Another theme of A Gathering of Old Men, according to America's Ben Forkner, is "the simple, natural dispossession of old age, of the traditional and well-loved values of the past, the old trades and the old manners, forced to give way to modern times." Sam Cornish commented in the Christian Science Monitor that the novel's "characters—both black and white—understand that, before the close of the novel, the new South must confront the old, and all will be irrevocably changed. Gaines portrays a society that will be altered by the deaths of its 'old men,' and so presents an allegory about the passing of the old and birth of the new."
A Lesson before Dying, issued ten years after A Gathering of Old Men, continues the author's historical reflections on the South. The setting is a characteristic one: a plantation and jail in Bayonne during a six-month span in 1948. The unlikely hero is Jefferson, a scarcely literate, twenty-one-year-old man-child who works the cane fields of the Pichot plantation. Trouble finds the protagonist when he innocently hooks up with two men; they then rob a liquor store and are killed in the process along with the shop's proprietor, leaving Jefferson as an accomplice. The young man's naivete in the crime is never recognized as he is brought to trial before a jury of twelve white men and sentenced to death. Jefferson's defense attorney ineffectively attempts to save his client by presenting him as a dumb animal, as "a thing that acts on command. A thing to hold the handle of a plow, a thing to load your bales of cotton." When Jefferson's godmother learns of this analogy, she determines that her nephew will face his execution as a man, not as an animal. Thus, she enlists the help of young teacher Grant Wiggins, who is initially resistant but works to help Jefferson to resolutely shoulder his fate in his final days.
According to Sandra D. Davis in the Detroit Free Press, "A Lesson before Dying begins much like many other stories where racial tension brews in the background." Yet, as in Gaines's other works, the racial tension in this novel is more of a catalyst for his tribute to the perseverance of the victims of injustice. Unexpectedly, pride, honor, and manhood in a dehumanizing environment emerge as the themes of this novel. Through Wiggins, the young narrator and unwilling carrier of the "burden" of the community, and his interaction with the black community, as represented by Jefferson's godmother and the town's Reverend Ambrose, Gaines "creates a compelling, intense story about heroes and the human spirit," contended Davis. Ironically, Jefferson and Reverend Ambrose ultimately emerge as the real teachers, showing Wiggins that, as Davis asserted, "education encompasses more than the lessons taught in school." Wiggins is also forced to admit, according to Jonathan Yardley in the Washington Post Book World, "his own complicity in the system of which Jefferson is a victim." Commonweal critic Madeline Marget likened Jefferson's ordeal to the crucifixion of Jesus Christ: "A Lesson before Dying is Gaines's retelling of the Passion—a layered and sensual story of a suffering man and his life-changing struggle," one that Gaines explores "through a narrative of tremendous velocity."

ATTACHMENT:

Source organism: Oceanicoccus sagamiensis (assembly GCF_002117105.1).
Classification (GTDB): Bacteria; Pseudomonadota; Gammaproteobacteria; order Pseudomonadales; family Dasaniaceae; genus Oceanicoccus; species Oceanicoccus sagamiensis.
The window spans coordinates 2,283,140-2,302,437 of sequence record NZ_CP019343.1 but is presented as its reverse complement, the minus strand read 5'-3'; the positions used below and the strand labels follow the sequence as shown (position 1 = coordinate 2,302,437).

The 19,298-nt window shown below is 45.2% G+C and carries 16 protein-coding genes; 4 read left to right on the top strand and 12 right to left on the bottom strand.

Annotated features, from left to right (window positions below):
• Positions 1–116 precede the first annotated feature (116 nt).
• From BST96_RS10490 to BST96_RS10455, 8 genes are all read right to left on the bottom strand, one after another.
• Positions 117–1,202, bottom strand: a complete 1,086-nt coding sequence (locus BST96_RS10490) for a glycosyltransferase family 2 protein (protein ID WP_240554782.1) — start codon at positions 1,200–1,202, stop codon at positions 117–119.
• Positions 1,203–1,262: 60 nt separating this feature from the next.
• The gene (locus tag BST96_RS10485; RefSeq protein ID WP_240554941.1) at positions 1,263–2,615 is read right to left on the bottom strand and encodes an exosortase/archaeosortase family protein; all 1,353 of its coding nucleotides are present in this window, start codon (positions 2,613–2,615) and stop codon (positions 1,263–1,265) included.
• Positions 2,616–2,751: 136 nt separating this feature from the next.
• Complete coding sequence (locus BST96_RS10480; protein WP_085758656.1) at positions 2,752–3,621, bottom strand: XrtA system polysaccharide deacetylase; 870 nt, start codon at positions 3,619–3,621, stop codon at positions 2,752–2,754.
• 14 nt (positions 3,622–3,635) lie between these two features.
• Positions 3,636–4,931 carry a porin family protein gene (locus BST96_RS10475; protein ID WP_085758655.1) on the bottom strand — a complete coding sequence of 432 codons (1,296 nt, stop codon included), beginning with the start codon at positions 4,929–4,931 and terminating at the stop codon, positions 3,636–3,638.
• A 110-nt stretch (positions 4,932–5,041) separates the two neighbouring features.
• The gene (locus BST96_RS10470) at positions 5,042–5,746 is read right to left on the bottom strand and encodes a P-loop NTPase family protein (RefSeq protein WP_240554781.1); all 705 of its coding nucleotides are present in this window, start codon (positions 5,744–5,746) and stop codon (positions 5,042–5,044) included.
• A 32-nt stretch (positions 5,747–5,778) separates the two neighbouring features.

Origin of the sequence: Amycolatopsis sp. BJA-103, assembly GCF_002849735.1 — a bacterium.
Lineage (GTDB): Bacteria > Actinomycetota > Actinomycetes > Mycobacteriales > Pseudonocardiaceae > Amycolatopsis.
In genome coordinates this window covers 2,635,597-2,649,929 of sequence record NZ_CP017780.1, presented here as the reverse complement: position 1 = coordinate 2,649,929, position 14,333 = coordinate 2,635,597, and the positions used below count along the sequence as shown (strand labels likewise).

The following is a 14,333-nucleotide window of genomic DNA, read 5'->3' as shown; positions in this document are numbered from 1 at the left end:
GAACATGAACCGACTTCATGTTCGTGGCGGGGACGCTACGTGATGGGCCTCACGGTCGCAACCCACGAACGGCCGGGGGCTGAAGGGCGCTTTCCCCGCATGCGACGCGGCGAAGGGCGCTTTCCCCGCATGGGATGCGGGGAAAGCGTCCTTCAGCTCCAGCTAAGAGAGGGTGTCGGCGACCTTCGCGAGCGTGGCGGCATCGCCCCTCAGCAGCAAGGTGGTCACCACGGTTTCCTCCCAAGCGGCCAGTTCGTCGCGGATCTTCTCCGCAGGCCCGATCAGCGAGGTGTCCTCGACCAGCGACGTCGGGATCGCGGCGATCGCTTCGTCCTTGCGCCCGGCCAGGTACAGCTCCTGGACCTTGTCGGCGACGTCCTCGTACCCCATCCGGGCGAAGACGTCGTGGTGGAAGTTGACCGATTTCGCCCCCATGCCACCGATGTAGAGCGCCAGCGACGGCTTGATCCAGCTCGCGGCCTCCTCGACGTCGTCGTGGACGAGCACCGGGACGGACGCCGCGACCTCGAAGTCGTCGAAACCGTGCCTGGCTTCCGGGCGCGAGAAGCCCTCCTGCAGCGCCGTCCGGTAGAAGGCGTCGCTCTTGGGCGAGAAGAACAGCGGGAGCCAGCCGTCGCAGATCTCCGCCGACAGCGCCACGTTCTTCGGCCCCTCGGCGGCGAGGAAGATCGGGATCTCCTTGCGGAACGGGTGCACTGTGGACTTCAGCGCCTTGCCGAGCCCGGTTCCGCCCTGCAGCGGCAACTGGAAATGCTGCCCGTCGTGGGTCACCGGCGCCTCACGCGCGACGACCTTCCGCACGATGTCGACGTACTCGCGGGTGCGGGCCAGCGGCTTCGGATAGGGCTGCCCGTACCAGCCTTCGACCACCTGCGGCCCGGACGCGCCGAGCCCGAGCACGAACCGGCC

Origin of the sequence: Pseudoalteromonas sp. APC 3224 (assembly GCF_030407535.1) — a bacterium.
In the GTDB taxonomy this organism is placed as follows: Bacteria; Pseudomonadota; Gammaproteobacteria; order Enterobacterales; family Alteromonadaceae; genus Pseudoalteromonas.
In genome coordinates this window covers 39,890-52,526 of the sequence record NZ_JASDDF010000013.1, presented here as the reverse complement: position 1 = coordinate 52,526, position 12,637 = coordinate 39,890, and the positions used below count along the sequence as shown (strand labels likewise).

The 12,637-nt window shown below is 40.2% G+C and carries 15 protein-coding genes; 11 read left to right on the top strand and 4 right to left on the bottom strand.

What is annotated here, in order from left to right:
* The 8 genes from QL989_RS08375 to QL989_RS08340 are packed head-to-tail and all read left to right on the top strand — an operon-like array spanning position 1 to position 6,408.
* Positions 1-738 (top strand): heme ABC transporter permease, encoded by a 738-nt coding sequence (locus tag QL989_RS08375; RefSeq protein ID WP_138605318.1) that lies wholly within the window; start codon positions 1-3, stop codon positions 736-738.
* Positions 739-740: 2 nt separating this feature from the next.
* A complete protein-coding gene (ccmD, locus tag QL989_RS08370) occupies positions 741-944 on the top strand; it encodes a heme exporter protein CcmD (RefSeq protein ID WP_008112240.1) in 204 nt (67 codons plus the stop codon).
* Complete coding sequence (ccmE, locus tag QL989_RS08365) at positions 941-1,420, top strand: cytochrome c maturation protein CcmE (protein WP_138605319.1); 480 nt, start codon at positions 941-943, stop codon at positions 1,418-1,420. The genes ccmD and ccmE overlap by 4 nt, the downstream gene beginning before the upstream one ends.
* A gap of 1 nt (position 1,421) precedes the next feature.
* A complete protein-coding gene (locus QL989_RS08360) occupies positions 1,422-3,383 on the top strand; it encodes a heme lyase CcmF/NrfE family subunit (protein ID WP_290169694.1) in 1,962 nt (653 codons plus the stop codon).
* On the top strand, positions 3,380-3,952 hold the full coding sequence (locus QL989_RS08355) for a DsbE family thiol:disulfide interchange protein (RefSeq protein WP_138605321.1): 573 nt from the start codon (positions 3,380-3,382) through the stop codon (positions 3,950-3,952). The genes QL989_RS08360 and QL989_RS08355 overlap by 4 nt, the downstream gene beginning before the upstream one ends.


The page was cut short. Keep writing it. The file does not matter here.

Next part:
Of that community which yields the lessons of Gaines's fiction and his relation to it, Alice Walker wrote in the New York Times Book Review: Gaines "claims and revels in the rich heritage of Southern Black people and their customs; the community he feels with them is unmistakable and goes deeper even than pride . . . Gaines is mellow with historical reflection, supple with wit, relaxed and expansive because he does not equate his people with failure." The novelist has been criticized by some, however, who feel his writing does not more directly focus on problems facing blacks. Gaines responded to Desruisseaux that he feels "too many blacks have been writing to tell whites all about 'the problems,' instead of writing something that all people, including their own, could find interesting, could enjoy." Gaines has also remarked that more can be achieved than strictly writing novels of protest. In an interview for San Francisco, the author stated: "So many of our writers have not read any farther back than [Richard Wright's] Native Son. So many of our novels deal only with the great city ghettos; that's all we write about, as if there's nothing else." Gaines continued: "We've only been living in these ghettos for 75 years or so, but the other 300 years—I think this is worth writing about."